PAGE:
Grain filling | 35 | 25 | 15 |

Total | 240 | 190 | 145 |

Full Form | Spectral Index or Ratio | Formula | Application | Reference |
---|---|---|---|---|

Curvative index | CI | $\mathrm{R}675\times \mathrm{R}690/\mathrm{R}{683}^{2}$. | Chlorophyll | [40] |

Chlorophyll index red-edge | CIre | $\mathrm{R}750/\mathrm{R}710-1$ | Vegetation, chlorophyll | [41] |

Datt1 | $\left(\mathrm{R}850-\mathrm{R}710\right)/\left(\mathrm{R}850-\mathrm{R}680\right)$ | Vegetation, chlorophyll | [42] | |

Datt4 | $\mathrm{R}672/\left(\mathrm{R}550\times \mathrm{R}708\right)$ | |||

Datt6 | $\mathrm{R}860/\left(\mathrm{R}550\times \mathrm{R}708\right)$ | |||

Double difference index | DDI | $\left(\mathrm{R}749-\mathrm{R}720\right)-\left(\mathrm{R}701-\mathrm{R}672\right)$ | Vegetation | [43] |

Double peak index | DPI | $\left(\mathrm{R}688+\mathrm{R}710\right)/\mathrm{R}{697}^{2}$ | Vegetation, chlorophyll | [44] |

Gitelson2 | $\left(\mathrm{R}750-\mathrm{R}800\right)/\left(\mathrm{R}695-\mathrm{R}740\right)-1$ | Chlorophyll | ||

Green normalized difference vegetation index | GNDVI | $\left(\mathrm{R}750-\mathrm{R}550\right)/\left(\mathrm{R}750+\mathrm{R}550\right)$ | Vegetation, chlorophyll | [45] |

Leaf chlorophyll index | LCI | $\left(\left|\mathrm{R}850|-|\mathrm{R}710\right|\right)/\left(\left|\mathrm{R}850|+|\mathrm{R}680\right|\right)$ | Vegetation, chlorophyll | [46] |

Modified chlorophyll absorption ratio index | MCARI | $\left[\left(\mathrm{R}700-\mathrm{R}670\right)-0.2\left(\mathrm{R}700-\mathrm{R}550\right)\right]\left(\mathrm{R}700/\mathrm{R}670\right)$ | Vegetation, chlorophyll | [47] |

MCARI3 | $[\left(\mathrm{R}750-\mathrm{R}710\right)-0.2(\mathrm{R}750-$$\mathrm{R}550\left)\right](\mathrm{R}750/\mathrm{R}715)$ | |||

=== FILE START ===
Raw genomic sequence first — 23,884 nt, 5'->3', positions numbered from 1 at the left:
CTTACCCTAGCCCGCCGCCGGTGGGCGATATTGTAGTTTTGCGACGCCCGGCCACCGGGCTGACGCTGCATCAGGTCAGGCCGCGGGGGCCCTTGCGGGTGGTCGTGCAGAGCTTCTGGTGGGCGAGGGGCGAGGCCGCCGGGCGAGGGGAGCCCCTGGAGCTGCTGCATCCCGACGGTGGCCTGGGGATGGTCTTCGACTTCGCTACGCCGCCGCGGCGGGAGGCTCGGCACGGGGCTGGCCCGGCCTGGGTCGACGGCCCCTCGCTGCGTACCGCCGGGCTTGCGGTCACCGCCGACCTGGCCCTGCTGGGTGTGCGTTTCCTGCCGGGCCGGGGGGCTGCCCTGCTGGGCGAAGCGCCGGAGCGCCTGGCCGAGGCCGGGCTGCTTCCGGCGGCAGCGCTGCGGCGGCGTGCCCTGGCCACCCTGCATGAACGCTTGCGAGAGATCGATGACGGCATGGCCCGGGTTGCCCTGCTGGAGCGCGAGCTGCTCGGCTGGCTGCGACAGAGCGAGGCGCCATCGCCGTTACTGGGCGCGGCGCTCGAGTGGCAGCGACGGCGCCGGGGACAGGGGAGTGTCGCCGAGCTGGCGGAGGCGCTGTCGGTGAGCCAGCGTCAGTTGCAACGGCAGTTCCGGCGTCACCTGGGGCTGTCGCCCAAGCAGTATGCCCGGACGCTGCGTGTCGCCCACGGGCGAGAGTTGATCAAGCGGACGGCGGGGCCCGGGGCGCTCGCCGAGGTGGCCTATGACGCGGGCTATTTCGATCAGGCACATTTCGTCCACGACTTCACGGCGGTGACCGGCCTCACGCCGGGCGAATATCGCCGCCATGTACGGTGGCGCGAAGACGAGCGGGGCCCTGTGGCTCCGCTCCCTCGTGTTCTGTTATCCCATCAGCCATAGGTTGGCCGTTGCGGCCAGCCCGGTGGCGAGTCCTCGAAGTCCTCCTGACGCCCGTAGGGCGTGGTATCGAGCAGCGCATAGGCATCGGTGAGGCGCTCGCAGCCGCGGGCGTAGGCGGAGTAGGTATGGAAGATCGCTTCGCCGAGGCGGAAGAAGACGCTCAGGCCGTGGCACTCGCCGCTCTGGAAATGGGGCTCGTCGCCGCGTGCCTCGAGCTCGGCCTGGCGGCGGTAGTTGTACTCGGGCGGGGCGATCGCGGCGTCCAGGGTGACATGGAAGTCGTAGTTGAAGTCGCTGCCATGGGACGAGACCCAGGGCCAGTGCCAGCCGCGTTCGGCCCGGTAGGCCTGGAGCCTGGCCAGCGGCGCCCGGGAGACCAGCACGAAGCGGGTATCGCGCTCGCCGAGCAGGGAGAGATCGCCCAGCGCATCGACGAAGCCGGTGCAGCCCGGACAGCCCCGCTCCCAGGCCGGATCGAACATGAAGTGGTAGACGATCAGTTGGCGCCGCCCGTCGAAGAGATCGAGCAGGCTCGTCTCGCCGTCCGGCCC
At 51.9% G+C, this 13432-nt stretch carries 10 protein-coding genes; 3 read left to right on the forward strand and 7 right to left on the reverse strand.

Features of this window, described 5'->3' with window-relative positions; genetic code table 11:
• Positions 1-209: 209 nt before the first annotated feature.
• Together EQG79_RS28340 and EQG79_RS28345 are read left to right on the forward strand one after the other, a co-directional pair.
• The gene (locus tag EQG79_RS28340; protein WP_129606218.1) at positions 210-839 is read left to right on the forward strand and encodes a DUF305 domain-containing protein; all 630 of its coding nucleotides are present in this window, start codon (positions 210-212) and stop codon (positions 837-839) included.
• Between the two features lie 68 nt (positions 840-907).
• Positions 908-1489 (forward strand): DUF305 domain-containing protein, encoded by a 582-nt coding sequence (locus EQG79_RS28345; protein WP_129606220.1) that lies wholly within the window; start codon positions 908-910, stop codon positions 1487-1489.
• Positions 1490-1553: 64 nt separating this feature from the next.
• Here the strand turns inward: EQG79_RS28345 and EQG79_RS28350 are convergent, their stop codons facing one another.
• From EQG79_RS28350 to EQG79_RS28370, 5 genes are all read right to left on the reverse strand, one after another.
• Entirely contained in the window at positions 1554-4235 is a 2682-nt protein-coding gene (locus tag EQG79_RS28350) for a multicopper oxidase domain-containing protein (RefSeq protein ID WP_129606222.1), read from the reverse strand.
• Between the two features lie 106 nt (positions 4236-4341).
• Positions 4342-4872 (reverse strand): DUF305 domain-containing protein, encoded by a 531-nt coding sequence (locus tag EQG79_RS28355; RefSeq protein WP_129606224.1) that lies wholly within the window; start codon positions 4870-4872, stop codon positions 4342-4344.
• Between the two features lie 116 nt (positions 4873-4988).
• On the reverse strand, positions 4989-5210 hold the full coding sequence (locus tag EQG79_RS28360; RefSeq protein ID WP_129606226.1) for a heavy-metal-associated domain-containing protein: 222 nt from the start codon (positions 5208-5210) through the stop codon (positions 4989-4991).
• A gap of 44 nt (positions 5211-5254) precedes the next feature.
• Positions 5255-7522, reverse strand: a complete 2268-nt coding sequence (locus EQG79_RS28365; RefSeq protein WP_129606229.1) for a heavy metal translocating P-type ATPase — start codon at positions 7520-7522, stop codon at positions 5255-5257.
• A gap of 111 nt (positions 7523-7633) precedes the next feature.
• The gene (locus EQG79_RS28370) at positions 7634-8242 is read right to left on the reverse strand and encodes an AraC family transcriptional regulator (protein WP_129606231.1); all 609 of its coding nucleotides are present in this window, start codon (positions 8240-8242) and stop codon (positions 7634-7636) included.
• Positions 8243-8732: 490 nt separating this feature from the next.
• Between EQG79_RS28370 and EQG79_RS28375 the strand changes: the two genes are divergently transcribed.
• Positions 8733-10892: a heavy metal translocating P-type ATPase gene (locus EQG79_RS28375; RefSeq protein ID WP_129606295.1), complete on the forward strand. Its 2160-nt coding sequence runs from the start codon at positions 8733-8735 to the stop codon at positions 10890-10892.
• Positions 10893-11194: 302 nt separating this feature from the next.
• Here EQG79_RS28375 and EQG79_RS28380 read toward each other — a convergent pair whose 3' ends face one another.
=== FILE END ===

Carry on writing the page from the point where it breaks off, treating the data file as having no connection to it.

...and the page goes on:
Modified normalized difference | MND_{[680,800]} | $\left(\mathrm{R}800-\mathrm{R}680\right)/\left(\mathrm{R}800+\mathrm{R}680-2\times \mathrm{R}445\right)$ | Pigments | [48] |

Modified normalized difference | MND_{[705,750]} | $\left(\mathrm{R}750-\mathrm{R}705\right)/\left(\mathrm{R}750+\mathrm{R}705-2\times \mathrm{R}445\right)$ | ||

Modified simple ratio | mSR | $\left(\mathrm{R}800-\mathrm{R}445\right)/\left(\mathrm{R}680-\mathrm{R}445\right)$ | Vegetation | [43] |

Modified simple ratio 2 | mSR2 | $\left(\mathrm{R}750/\mathrm{R}705-1\right)/\left(\sqrt{\mathrm{R}750/\mathrm{R}705+1}\right)$ | [44] | |

MERIS terrestrial chlorophyll index | MTCI | $\left(\mathrm{R}754-\mathrm{R}709\right)/\left(\mathrm{R}709-\mathrm{R}681\right)$ | Vegetation, chlorophyll | [49] |

Modified triangular vegetation index 1 | MTVI1 | $1.2\left[1.2\left(\mathrm{R}800-\mathrm{R}550\right)-2.5\left(\mathrm{R}670-\mathrm{R}550\right)\right]$ | Vegetation | [50] |

Modified triangular vegetation index 2 | MTVI2 | $\left(1.5\frac{1.2\left(\mathrm{R}800-\mathrm{R}550\right)-2.5\left(\mathrm{R}670-\mathrm{R}550\right)}{\sqrt{\left(2\times \mathrm{R}800+{1}^{2}\right)-(6\times \mathrm{R}800-5\sqrt{\mathrm{R}670)}-0.5}}\right)$ | ||

Normalized difference 550/531 | ND_{[531,550]} | $(\mathrm{R}550-\mathrm{R}531)/(\mathrm{R}550+\mathrm{R}531)$ | Vegetation, chlorophyll | [44] |

Normalized difference 682/553 | ND_{[553,682]} | (R682 − R553)/(R682 + R553) | ||

Normalized difference chlorophyll | NDchl | (R925 − R710)/(R925 + R710) | [51] | |

New double difference index | DDn | $2\times \left(\mathrm{R}710-\mathrm{R}760-\mathrm{R}760\right)$ | Chlorophyll | |

Normalized difference red-edge | NDRE | $\left(\mathrm{R}790-\mathrm{R}720\right)/\left(\mathrm{R}790+\mathrm{R}720\right)$ | Vegetation | [52] |

Normalized difference vegetation index | NDVI_{[650,750]} | $\left(\mathrm{R}750-\mathrm{R}650\right)/\left(\mathrm{R}750+\mathrm{R}650\right)$ | Vegetation, vitality | [53] |